But quite possibly the biggest most important thing I have come to realize is this: creative writing is more of an art than a structured, technical, construction which must meet criteria and follow guidelines in order to be relevant or successful. When one focuses more on the business side of writing, writing can lose its “art” and start to be tedious work as it was starting to become for me. There is no wrong or right way to write a story or poem—or any literary work, as long as it is readable and free of errors, such as grammar and spelling. It is worth being shared and read by others. There is no unintentional silly or nonsense story, poem, or literary work because you never know what readers will like. Who knows, your off-trend and unique writing could start a new trend as others have done before.

Finding Success As A Writer: Part 3

misty swamp

***If you haven’t read my previous post to this topic, Click Here.

“A Writer Must Take Risks And Humble Themselves. They Must Not Fear What Lies Ahead Or The Unknown.”

 TIP #3:

TAKE RISKS

This was a major problem area for me and still is in a way, although I have improved in the past year. As a writer, don’t be afraid to share—put what you feel is your best work, out there. Don’t be afraid to make sacrifices, of money especially, to create something that is professional and stands out. And don’t be afraid to make big steps, such as traveling to events, conferences, and other opportunities that arise and are within your reach to achieve your writing goals. Of course when I say do not be afraid to take risks, what I really mean is well thought out and purposeful risks. If you feel in your mind that you must do something in order to move toward reaching your writing goals, that is the type of risks I mean. Not risks that don’t ensure a high likelihood of success or one that risks losing or hindering something of more importance.

Going back to exposing your writing, there may be hesitance for a number of reasons. I had this problem and in some cases still do. One of my reasons was thinking that others would see my writing as silly. However, I learned that my writing is not going to appeal to everyone but at least someone and that is what matters. When it comes to taking risks, evaluate and weigh out your reasons, get feedback from others, and most importantly, don’t be afraid to take them. That is the only way your work will reach others and you will achieve your goals.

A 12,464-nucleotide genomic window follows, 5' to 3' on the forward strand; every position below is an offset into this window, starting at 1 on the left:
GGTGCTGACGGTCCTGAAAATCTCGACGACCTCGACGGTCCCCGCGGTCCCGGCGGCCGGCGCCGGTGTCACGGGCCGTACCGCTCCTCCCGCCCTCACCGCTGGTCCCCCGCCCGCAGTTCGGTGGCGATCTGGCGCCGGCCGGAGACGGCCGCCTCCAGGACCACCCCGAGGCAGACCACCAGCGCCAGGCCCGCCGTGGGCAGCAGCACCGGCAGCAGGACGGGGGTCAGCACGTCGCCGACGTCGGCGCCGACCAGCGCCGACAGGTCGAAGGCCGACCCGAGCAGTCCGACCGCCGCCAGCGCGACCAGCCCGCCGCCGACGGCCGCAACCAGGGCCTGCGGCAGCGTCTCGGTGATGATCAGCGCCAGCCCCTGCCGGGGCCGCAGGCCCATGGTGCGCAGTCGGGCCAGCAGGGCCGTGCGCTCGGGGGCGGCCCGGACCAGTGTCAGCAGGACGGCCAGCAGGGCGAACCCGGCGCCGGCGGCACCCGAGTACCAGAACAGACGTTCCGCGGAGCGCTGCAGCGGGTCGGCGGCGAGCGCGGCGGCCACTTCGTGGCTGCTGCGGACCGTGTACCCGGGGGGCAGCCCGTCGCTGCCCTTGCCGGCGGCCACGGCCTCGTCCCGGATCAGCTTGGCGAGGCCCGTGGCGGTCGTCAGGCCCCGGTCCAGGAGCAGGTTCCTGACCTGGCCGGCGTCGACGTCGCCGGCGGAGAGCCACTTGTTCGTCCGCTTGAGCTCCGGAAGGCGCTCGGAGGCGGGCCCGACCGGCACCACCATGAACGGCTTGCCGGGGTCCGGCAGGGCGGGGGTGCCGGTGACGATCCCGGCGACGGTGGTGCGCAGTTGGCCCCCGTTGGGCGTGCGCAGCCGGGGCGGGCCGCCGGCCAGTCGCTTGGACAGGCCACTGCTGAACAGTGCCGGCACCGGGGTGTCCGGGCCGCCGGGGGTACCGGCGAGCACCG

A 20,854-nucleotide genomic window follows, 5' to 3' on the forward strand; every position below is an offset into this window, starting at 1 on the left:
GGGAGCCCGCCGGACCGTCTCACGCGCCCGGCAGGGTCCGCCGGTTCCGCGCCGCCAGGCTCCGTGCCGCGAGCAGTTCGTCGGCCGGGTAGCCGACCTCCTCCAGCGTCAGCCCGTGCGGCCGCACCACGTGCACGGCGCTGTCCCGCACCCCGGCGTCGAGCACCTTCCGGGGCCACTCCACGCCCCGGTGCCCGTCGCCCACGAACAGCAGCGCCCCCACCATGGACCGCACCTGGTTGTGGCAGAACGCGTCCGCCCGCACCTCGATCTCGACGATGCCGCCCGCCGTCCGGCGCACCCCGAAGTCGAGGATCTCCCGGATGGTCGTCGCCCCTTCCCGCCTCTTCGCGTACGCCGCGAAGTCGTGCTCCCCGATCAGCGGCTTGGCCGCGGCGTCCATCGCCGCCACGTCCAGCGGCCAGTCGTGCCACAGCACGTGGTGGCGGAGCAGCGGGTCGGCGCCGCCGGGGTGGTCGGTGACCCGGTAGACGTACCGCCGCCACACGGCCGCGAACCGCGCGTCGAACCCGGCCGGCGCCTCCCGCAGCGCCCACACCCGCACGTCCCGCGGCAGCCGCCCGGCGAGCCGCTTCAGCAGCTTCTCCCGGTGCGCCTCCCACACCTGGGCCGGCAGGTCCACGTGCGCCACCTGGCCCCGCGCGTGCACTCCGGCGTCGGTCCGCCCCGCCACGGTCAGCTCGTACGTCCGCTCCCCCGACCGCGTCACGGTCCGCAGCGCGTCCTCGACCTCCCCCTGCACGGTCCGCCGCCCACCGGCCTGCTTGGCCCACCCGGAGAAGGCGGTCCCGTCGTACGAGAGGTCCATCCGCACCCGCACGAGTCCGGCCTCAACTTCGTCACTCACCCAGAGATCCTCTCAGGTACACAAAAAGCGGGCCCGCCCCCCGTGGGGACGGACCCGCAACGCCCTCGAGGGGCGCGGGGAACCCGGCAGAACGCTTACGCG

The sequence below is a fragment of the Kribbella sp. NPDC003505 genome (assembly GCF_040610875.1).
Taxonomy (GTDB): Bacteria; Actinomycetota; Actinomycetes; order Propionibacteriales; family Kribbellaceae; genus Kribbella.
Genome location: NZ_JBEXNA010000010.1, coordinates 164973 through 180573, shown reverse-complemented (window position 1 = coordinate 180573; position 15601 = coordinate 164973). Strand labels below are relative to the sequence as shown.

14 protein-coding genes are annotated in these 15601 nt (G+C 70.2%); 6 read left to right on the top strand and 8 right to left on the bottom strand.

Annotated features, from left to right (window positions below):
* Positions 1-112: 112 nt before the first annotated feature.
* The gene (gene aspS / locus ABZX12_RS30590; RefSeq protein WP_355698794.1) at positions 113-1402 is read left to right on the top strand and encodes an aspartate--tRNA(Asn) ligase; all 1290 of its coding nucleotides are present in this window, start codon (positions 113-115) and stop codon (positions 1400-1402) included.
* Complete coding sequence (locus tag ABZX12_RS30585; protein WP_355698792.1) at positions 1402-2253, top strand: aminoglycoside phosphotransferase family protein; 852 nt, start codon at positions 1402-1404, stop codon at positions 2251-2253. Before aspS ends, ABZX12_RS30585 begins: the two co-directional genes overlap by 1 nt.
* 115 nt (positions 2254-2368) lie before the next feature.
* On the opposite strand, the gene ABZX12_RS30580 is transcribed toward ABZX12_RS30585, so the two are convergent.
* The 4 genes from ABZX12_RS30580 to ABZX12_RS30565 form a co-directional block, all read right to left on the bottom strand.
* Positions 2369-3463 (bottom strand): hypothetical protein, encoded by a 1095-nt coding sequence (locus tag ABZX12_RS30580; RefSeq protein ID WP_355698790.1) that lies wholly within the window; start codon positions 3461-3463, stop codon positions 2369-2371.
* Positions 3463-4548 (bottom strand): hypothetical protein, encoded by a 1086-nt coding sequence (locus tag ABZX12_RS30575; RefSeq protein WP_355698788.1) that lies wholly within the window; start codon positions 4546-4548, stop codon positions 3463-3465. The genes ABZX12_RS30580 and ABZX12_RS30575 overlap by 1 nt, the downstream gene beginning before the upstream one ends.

Finding Success As A Writer: Part 2

misty swamp

***If you haven’t read my previous introduction post to this topic, Click Here.

TIP #2:

PATIENCE

This is very important. More than many may realize. Without patience, decisions will be poorly thought out that can lead to failure and spiral to where one may give up entirely in writing or publishing one’s work. When I think of patience, self-publishing comes to mind. From what I have heard from others, many do not take the time to put together a well-written story or book. A self-published book can contain grammar and spelling errors and the cover can look elementary. I’ve seen some and though a book with errors and a bad cover does not mean the contents—the story itself, is bad—it could be a diamond in the rough, it masks its true quality and can deter others from wanting to read it.

I can relate to this when I first self published my 2 poetry books. Although I thought my cover and contents were error free and okay, I thought it could have been better developed. I don’t know how others who came across the books perceived them. One thing I didn’t do was take the time to have it reviewed by others or even sought services to design the cover to what I believe represented the collection of poems (the cover was an old photo but not one created or taken specifically for the book). But I had little money and was anxious to put them out there. Since it could be done on Amazon CreateSpace—I thought it didn’t matter. If I had patience, I would have done more research and waited until I had the financial resources to create a professional book.

But besides the product is the marketing piece which definitely relies on patience. I honestly believe the greatest determiner of selling your writing, whether through self-publishing or a publishing company is if you have an established audience. If you don’t have an audience by the time you publish your work, it will be challenging to reach success in selling, though it is not impossible. If you have strong connections that can promote your work though such means as word of mouth, or if the book (title, cover, blurb) stands out, success can be found without an established audience. But again, it takes time to establish an audience and strong connections, or even develop and put together a stand out book. It takes time to establish things, even build funds to create something great. It takes time to write a solid story or collection of poetry—whatever you write. It takes time to learn about publishing and marketing. It just takes time. But with time and patience, one can build a solid foundation for future years and literary works to come.